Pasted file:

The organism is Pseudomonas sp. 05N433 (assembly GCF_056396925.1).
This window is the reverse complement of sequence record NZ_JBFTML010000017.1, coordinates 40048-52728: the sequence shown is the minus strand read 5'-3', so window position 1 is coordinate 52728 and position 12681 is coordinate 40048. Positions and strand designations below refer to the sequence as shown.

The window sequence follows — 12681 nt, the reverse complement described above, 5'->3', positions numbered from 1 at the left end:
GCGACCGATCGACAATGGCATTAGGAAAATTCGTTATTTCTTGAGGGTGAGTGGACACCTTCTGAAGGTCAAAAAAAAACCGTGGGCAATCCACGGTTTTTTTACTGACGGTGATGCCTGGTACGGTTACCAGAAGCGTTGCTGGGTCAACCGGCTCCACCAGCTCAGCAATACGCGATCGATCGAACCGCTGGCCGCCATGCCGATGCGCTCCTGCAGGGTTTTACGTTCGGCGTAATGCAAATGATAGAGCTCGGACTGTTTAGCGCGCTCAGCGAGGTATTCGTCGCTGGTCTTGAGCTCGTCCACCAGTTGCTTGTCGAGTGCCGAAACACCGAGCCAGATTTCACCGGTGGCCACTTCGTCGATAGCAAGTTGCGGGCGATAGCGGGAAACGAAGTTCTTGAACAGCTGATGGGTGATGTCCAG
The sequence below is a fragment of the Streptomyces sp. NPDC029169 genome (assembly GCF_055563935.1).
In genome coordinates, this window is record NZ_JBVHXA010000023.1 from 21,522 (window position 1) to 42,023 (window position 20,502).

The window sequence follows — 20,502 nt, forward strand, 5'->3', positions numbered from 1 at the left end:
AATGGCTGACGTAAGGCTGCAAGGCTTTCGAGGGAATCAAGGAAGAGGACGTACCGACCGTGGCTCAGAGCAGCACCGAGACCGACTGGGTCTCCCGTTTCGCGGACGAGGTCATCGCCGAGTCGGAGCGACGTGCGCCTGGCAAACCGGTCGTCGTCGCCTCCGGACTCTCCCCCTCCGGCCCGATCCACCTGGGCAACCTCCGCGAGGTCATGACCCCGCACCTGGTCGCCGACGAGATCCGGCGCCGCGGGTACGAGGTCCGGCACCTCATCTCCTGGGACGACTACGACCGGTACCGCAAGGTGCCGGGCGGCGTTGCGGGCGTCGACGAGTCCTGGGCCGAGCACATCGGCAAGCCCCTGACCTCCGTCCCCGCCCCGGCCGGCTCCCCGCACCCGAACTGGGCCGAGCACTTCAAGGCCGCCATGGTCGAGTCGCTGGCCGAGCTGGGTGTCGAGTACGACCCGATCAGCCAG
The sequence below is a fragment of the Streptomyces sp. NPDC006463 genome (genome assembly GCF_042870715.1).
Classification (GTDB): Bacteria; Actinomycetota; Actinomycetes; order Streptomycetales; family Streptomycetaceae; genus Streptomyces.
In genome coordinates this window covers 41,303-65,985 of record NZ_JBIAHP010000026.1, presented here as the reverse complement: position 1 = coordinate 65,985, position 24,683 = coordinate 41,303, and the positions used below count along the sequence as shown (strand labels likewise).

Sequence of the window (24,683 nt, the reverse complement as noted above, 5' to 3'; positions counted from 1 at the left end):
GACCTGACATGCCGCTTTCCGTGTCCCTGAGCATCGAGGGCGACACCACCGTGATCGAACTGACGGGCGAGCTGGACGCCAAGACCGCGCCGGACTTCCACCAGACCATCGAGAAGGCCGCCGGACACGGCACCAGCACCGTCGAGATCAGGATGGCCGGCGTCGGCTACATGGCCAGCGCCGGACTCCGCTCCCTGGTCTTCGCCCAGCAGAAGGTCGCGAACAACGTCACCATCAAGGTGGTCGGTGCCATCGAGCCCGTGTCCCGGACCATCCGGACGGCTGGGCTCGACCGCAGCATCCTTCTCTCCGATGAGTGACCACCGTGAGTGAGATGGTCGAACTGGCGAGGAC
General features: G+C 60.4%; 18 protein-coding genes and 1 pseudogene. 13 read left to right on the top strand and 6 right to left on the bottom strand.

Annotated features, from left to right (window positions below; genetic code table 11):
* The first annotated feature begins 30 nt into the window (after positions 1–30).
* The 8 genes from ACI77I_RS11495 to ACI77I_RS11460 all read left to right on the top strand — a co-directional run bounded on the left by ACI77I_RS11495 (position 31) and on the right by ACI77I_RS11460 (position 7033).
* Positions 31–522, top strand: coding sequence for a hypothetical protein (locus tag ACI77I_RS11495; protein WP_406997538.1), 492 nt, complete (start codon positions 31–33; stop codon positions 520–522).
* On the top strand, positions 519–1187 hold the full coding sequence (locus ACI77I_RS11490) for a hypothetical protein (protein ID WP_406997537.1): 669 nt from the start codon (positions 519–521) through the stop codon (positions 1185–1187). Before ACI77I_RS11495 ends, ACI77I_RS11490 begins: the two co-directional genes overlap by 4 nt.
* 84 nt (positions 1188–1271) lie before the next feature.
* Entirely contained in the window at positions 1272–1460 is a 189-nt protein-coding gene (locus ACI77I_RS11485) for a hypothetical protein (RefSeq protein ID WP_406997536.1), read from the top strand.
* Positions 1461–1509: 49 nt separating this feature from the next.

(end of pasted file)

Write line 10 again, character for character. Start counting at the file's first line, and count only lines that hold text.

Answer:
Classification (GTDB): Bacteria; Actinomycetota; Actinomycetes; order Streptomycetales; family Streptomycetaceae; genus Streptomyces.